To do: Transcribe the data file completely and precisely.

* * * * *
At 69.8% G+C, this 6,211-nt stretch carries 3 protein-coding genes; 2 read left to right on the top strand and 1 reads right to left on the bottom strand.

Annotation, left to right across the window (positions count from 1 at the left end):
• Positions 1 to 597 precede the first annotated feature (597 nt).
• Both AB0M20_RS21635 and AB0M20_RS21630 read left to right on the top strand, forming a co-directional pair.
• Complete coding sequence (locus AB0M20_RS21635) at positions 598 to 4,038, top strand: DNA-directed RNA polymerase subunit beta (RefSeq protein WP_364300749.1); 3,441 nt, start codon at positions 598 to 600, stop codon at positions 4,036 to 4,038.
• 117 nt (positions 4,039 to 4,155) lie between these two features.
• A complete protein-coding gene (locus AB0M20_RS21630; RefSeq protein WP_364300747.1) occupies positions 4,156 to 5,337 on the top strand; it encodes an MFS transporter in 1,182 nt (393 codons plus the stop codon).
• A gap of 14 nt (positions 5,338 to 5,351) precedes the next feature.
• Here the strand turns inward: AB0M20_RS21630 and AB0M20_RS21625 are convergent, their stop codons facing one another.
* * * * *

At 69.8% G+C, this 6,211-nt stretch carries 3 protein-coding genes; 2 read left to right on the top strand and 1 reads right to left on the bottom strand.

Annotation, left to right across the window (positions count from 1 at the left end):
• Positions 1 to 597 precede the first annotated feature (597 nt).
• Both AB0M20_RS21635 and AB0M20_RS21630 read left to right on the top strand, forming a co-directional pair.
• Complete coding sequence (locus AB0M20_RS21635) at positions 598 to 4,038, top strand: DNA-directed RNA polymerase subunit beta (RefSeq protein WP_364300749.1); 3,441 nt, start codon at positions 598 to 600, stop codon at positions 4,036 to 4,038.
• 117 nt (positions 4,039 to 4,155) lie between these two features.
• A complete protein-coding gene (locus AB0M20_RS21630; RefSeq protein WP_364300747.1) occupies positions 4,156 to 5,337 on the top strand; it encodes an MFS transporter in 1,182 nt (393 codons plus the stop codon).
• A gap of 14 nt (positions 5,338 to 5,351) precedes the next feature.
• Here the strand turns inward: AB0M20_RS21630 and AB0M20_RS21625 are convergent, their stop codons facing one another.